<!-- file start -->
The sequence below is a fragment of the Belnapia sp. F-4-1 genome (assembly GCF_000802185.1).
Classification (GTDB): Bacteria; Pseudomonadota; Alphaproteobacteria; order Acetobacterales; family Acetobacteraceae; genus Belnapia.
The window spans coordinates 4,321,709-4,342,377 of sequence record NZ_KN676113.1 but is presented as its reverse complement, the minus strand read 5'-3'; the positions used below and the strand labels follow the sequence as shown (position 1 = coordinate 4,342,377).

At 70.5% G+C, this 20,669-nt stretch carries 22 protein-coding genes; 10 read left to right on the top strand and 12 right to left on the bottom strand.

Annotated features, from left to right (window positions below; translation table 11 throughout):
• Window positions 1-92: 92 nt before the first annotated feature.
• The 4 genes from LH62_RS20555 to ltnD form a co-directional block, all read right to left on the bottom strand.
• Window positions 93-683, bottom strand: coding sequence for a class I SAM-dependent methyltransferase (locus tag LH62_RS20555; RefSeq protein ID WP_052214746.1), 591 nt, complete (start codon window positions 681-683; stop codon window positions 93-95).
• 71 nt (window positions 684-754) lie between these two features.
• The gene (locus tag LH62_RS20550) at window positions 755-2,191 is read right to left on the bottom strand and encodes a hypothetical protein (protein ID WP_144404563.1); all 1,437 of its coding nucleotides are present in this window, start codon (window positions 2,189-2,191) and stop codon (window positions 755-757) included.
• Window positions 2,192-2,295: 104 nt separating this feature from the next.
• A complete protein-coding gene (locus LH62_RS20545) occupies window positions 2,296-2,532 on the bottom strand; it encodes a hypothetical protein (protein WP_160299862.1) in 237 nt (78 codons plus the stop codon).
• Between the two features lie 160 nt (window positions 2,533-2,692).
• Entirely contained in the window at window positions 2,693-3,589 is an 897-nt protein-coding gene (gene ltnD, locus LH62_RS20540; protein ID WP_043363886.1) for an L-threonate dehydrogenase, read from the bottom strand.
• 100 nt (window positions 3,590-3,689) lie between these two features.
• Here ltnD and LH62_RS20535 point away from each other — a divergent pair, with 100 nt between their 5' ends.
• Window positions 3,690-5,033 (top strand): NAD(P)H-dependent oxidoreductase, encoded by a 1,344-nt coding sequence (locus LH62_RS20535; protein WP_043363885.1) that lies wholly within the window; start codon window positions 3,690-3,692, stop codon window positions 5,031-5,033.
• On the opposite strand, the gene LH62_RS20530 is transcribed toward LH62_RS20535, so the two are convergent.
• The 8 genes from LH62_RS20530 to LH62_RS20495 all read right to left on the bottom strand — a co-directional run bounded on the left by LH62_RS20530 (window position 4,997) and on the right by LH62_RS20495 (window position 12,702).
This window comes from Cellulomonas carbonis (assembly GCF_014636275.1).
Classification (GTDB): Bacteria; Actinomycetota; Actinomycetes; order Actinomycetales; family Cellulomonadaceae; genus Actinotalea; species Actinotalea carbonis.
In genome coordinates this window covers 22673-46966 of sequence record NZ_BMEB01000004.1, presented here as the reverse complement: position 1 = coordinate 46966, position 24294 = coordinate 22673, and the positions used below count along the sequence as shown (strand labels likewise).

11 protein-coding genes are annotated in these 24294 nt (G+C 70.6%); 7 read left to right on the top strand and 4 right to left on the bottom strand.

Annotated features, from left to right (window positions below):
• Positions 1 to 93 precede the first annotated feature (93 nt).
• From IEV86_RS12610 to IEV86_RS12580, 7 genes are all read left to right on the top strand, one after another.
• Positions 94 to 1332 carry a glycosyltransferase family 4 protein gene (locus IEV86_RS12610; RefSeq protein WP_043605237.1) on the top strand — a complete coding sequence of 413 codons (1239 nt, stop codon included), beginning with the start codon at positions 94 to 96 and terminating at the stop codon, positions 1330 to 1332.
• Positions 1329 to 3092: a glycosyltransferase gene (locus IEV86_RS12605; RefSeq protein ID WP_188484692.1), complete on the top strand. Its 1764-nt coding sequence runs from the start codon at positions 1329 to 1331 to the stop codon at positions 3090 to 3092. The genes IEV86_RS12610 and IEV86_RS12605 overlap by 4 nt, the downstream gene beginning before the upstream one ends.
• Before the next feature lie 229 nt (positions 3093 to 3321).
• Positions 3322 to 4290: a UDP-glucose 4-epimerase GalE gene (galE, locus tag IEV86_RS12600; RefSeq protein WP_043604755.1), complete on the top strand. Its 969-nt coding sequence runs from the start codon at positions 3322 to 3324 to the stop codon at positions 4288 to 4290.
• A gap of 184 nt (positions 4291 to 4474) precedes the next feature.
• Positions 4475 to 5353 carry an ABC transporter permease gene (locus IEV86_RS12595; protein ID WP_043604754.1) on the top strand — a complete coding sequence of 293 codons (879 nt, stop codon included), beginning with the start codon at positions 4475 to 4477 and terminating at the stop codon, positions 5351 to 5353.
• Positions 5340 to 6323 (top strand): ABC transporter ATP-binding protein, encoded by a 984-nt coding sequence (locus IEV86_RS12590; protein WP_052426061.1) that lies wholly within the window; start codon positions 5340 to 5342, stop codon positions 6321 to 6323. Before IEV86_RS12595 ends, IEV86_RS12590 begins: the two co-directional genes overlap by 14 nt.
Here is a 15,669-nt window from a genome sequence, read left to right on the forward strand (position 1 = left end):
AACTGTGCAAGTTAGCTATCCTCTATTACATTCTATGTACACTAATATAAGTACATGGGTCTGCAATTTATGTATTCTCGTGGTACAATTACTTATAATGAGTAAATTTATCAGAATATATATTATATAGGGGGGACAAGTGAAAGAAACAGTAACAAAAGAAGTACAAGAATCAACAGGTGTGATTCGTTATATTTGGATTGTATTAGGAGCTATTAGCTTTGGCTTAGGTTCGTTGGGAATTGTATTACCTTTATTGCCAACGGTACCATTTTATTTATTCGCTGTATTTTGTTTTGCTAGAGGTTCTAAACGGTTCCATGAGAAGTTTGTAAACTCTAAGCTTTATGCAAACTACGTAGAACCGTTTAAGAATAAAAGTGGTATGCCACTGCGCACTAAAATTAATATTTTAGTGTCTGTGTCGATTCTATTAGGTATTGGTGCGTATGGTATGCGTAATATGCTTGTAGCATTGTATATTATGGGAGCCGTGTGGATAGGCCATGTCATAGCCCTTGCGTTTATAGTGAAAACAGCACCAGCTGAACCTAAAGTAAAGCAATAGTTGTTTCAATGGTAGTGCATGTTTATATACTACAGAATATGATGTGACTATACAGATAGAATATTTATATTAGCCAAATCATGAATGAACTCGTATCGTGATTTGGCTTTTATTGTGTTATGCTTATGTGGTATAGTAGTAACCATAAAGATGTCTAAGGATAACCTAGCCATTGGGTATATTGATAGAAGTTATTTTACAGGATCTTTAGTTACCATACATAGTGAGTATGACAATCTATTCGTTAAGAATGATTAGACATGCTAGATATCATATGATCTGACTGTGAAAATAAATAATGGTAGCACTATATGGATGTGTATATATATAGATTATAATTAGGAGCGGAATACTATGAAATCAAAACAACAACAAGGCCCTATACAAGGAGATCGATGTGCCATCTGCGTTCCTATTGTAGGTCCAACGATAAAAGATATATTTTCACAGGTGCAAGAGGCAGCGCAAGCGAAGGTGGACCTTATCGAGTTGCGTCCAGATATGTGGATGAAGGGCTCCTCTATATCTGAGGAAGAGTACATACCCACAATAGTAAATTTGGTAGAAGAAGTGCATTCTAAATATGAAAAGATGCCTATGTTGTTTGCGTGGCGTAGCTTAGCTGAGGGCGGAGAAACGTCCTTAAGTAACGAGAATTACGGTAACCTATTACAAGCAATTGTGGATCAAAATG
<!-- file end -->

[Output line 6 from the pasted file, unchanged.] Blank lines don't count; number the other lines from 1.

• Window positions 1-92: 92 nt before the first annotated feature.